Raghuvir had only gone to fetch a pail of water. Water that was essential to sustain his two children during the hot Rajghat summer. Raghuvir never came back with the water.
He became food for hungry gharials lurking in the Chambal waters. His body was never discovered.
To this day, his wife regrets not being able to perform his last rites.
Ashwin Pratap (name changed on request) is a final year MBBS student at SMS Medical college, Jaipur. However, his life and works extend beyond that of just a medical student. On the 30th of October last year, Ashwin wanted to celebrate Diwali with a difference. He wanted to celebrate “Sarthak Diwali” with the motto “to celebrate Diwali with those who really need to take a break and smile.” So, he decided to go to his hometown in Dhaulapur and there he heard of this little place called Rajghat and decided to celebrate Diwali there.
In Rajghat, one little child came up to him and asked why his group didn’t come last year and that is when Ashwin realized that the entire village was celebrating Diwali for the first time.
In an interview with ED Times, Ashwin said, “When my friends were distributing clothes and sweets to the villagers, I was roaming the village with Hariom and Dileep (two villagers) and they started narrating their problems to me. Even without their narration, I could see the obvious.”
Welcome to Rajghat, a village that denies the Right to Life
While Indians all over the world are celebrating 70 years of Independence, this word means nothing to the residents of Rajghat. There are literally no amenities in the village. There is no water: the solitary hand pump in the village pumps out unportable saline water.
The act of accessing the dirty, polluted river water is fraught with its own risks of being gobbled up by gharials (like Raghuvir), or worse still, encountering human corpses that sometimes come floating in by the river bank.
There is no electricity. Few villagers have mobile phones but it is something of a joke because they have to walk 2 kilometres to charge their phones. Even with all of Vidya Balan’s campaigning, there is not a single toilet in the entire village. There are no pucca roads anywhere in the village. There is no scope of education beyond the fifth standard. The nearest hospital is 2 miles away.
But the worst is yet to come. For over 20 years, the village has not witnessed a single wedding and is now being referred to as the ‘village of bachelors.’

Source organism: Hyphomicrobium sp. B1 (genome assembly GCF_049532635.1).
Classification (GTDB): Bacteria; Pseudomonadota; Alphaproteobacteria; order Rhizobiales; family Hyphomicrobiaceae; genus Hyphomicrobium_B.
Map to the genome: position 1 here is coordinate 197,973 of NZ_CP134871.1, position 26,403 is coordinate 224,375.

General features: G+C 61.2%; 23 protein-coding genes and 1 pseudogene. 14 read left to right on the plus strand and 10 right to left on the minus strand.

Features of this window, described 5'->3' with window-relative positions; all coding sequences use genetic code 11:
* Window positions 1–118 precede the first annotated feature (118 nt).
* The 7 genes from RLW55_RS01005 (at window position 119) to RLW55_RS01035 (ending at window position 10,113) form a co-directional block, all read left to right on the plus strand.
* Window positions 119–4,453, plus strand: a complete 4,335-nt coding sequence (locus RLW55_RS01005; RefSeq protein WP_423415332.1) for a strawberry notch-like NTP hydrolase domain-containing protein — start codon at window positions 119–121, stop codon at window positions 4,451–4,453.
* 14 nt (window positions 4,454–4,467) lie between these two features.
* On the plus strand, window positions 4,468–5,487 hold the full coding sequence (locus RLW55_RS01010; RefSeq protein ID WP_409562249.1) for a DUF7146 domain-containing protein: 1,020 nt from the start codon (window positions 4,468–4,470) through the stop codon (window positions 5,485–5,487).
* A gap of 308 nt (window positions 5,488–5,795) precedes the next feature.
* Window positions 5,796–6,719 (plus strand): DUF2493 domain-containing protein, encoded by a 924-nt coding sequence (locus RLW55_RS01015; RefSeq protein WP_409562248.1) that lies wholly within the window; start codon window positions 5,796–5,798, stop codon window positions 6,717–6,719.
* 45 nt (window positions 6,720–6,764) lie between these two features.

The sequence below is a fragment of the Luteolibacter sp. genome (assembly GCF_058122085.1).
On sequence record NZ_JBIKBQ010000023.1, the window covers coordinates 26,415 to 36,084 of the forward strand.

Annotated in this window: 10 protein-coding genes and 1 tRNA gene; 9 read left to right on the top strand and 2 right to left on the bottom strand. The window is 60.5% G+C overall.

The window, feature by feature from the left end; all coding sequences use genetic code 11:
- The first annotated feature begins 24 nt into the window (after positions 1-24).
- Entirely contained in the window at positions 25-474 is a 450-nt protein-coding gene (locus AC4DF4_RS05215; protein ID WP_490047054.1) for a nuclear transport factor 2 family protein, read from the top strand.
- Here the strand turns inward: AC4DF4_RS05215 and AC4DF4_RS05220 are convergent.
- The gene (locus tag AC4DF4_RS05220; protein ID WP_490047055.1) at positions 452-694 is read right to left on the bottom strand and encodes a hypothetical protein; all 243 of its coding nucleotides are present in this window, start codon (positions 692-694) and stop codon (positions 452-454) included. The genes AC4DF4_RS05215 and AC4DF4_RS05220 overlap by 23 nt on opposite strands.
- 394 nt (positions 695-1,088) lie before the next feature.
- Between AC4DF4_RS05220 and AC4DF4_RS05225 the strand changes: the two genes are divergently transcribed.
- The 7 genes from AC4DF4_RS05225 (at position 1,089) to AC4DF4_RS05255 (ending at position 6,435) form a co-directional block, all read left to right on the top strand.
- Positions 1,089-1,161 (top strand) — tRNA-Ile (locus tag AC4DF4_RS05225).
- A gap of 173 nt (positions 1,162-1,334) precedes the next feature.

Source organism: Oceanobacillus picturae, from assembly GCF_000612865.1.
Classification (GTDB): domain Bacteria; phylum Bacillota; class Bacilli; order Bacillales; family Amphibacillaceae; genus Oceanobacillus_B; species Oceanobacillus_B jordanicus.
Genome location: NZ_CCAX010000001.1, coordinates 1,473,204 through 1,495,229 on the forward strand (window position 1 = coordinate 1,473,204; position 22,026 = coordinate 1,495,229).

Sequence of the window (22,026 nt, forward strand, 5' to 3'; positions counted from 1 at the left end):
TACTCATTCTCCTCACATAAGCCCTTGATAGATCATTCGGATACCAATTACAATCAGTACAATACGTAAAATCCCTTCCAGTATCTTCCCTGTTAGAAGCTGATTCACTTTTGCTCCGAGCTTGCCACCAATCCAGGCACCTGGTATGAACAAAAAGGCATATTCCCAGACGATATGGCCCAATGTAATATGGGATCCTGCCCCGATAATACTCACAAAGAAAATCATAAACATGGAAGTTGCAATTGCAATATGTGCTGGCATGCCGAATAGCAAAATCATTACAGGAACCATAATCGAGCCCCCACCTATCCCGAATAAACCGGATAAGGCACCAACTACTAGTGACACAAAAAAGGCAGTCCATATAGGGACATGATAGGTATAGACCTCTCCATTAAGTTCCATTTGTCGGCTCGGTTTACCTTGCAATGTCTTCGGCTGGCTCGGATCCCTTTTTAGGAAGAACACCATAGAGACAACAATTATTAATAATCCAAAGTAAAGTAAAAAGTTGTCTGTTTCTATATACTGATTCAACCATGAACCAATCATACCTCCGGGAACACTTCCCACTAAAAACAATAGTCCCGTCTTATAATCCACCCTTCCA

Because, which parent would want to wed their daughter off to such a place and doom her to a life of eternal servitude? “Those who want to get married lie. The lucky few who did manage to get married were able to do so by going outside the village, and not disclosing where they are from. They marry in Agra and Varanasi and bring the bride home only when everything is done. The girl can’t run away then.” Ashwin told ED Times.
Why is Rajghat like this?
Ashwin tells us there is a lot of bureaucratic complication regarding the location of this village. Rajghat lies in the National Chambal Sanctuary, a tri-state protected area especially earmarked by the government for protection of species like the critically endangered gharial and the Ganges river dolphin. There can be no construction within 500 metres of the river as that would disrupt the forest ecosystem.
Ideally, the residents should’ve been rehabilitated but to this date, there is no such proposition on the table. Politicians canvass for votes and leave, film makers leave after their films are shot, and even NGOs are reluctant to help this place.
Ashwin also adds an interesting piece of information, “Vasundhara Raje, the CM of Rajasthan is also the Maharani of Rajghat. Married into the Dhaulpur Royal family, it’s not difficult to get why she has earned the people’s rage. Belonging to the area and being the head of the state, she has done nothing for them.”
Ashwin is the only silver lining for the people of Rajghat
This young 20 something year old has infused new hopes into the people of Rajghat. He has taken up the #SaveRajghat cause and is quite literally moving heaven and earth just so these villagers can live again.
He has managed to engage three NGOs into helping the development of Rajghat, something to which no NGO has ever paid attention. The engaged NGOs have started an international online fund where many NRIs are willing to contribute funds to aid the development of Rajghat.
Ashwin himself is spreading awareness at all levels. He has started petitions on Change.org. He is doing his best to engage the authorities into the scenario.
This young man has even filed a Public Interest Litigation (PIL) in the Rajasthan High Court under act 21 IPC which guarantees every Indian citizen the Right to Life.
According to Ashwin, living is not merely breathing and existing. Any person, he says, has the right to a humane life which is exactly what the villagers of Rajghat lack. Every day, even for the most basic of their needs, be it water or toilets, they have to toil endlessly.
But it has not been an easy journey for Ashwin. He has been accused of political associations with the opposition because he questioned the government’s reluctance with Rajghat.
He has been ridiculed on state TV where politicians have asked him, “India mein 10 lakh gaayon h, apko sab ka rakhwaale ban na hain kya? Doctor banne mein dhyaan do.”(There are 10 lakh villages in India, you want to be the protector of all of them? Concentrate on being a doctor).
However, Ashwin says,
“Ab toh na mereko zidd chad gaya hain.”
(I am adamant now).
All thanks to his adamancy, the government has been forced to allot a 10 crore budget to the development of roads in Rajghat. It is a small step, but a definite one.
ED Times salutes the spirit of Ashwin and wishes him all the very best. May he make the best of doctors and forever keep the wheels of progress turning.
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